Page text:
We were referred to Scriptorium by a business consulting firm that was working with us at the time. That firm’s goal was to help us find the most appropriate vendor to develop the information architecture for our content. Scriptorium recommended a number of component content management system developers, and after a long round of interviews and demonstrations, easyDITA was awarded the contract. Both Scriptorium and easyDITA were a good fit for our organization. We were putting our toes in the structured authoring/content management water, and these companies patiently eased us into it.
Was there internal and/or external resistance to making this move?
Of course, but that’s to be expected. AJCC is a part of a much larger organization, the American College of Surgeons. We spent a non-significant amount of time proving the business case to College’s Executive Director. He has authored a number of papers, periodicals, journals, commercially published textbooks and self-published textbooks. The College also publishes a number of textbooks through both channels. Why did AJCC have to do this now? However, once he understood the benefits of structured authoring and content management, he worked tirelessly to help us find the products and pathways that would fit into our budget. Moreover, he wanted to find “right fit” vendors who could potentially work with other areas of the College on future projects. AJCC is the test case.
What were the biggest challenges, from AJCC’s POV, during the implementation?
We finalized our contracts with Scriptorium and easyDITA just as our authors were submitting their chapter manuscripts for editorial review. Our project kicked off in January 2016, and our publisher deadline was April 15, 2016. As such, I couldn’t dedicate a lot of time at the beginning to finalize the information architecture. We based the architecture off the chapter templates, but our authors did go rogue in a few areas. There were elements of the architecture that we couldn’t really predict until the chapters were final, as the authors were still validating their proposals. It wasn’t until around May/June that I could do a full audit of our content and work with the Scriptorium and easyDITA teams to modify the XML structure to include new information. Additional adjustments were required in July, August and September when we really started moving content into the system. The staff at both Scriptorium and easyDITA were very patient with me during this time.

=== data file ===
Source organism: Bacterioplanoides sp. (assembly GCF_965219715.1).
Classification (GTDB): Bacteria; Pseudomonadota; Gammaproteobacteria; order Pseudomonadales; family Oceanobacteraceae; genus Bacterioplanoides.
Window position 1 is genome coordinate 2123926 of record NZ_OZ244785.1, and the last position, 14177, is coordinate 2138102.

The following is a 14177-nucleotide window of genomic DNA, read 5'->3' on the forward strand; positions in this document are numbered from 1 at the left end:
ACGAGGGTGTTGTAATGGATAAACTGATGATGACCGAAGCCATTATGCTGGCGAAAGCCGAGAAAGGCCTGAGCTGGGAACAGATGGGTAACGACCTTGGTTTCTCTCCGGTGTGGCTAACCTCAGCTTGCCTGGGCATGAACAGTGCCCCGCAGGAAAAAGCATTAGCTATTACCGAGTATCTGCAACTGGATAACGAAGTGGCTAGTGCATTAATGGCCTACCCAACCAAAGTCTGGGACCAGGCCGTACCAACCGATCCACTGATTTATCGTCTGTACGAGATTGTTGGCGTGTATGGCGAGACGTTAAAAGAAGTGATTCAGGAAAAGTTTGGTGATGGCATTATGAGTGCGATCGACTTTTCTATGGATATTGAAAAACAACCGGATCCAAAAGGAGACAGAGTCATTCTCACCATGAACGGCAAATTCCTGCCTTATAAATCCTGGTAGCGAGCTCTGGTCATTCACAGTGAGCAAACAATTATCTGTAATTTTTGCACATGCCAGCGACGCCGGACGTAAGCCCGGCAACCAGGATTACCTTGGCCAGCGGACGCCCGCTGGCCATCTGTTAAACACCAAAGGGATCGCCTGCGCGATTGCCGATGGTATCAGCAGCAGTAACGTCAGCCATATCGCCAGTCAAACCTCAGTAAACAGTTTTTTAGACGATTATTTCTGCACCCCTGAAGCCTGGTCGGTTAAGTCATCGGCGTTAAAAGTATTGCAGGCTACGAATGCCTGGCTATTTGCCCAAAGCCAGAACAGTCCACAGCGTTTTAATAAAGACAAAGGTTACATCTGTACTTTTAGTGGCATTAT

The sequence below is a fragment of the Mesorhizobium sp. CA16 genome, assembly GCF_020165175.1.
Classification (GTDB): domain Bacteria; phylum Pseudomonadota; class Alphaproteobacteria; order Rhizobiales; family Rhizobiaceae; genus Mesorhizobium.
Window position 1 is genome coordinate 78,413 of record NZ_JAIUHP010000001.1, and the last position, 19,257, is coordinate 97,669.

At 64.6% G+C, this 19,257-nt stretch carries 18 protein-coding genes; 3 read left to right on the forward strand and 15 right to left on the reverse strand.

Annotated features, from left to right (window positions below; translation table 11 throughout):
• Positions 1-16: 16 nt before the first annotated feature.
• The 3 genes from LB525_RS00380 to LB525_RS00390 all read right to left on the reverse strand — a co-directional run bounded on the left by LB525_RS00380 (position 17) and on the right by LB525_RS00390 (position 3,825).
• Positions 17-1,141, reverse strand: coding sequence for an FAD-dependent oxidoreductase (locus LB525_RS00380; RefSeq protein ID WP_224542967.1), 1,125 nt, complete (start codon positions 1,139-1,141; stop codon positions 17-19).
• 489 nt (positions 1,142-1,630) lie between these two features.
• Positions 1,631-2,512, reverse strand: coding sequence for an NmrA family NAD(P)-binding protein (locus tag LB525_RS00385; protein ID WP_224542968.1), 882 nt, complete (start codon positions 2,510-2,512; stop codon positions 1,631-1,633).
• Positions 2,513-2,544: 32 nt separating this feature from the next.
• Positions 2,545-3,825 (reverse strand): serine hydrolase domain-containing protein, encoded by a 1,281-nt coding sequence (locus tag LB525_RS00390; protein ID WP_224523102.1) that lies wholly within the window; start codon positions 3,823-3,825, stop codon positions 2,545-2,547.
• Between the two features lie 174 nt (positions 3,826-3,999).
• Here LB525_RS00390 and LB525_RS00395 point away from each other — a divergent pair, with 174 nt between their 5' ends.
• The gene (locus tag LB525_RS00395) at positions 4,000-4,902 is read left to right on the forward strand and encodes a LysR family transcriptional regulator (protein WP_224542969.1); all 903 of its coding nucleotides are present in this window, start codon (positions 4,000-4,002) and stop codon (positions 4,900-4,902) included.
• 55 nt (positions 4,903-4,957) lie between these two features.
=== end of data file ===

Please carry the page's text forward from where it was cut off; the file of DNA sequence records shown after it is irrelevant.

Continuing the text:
Also, because we were so behind on entering content, there wasn’t a lot of opportunity for more extensive training. There are features of easyDITA software that I know would have made my life easier, but I just didn’t have time to learn it. That’s not easyDITA’s fault; it just worked out that way. I would have liked more time to learn the system before using it, but we were in a self-imposed rush. We are planning a formal training in spring 2017.
Now that it is in use, what are the principal benefits for AJCC, your authors, and your users?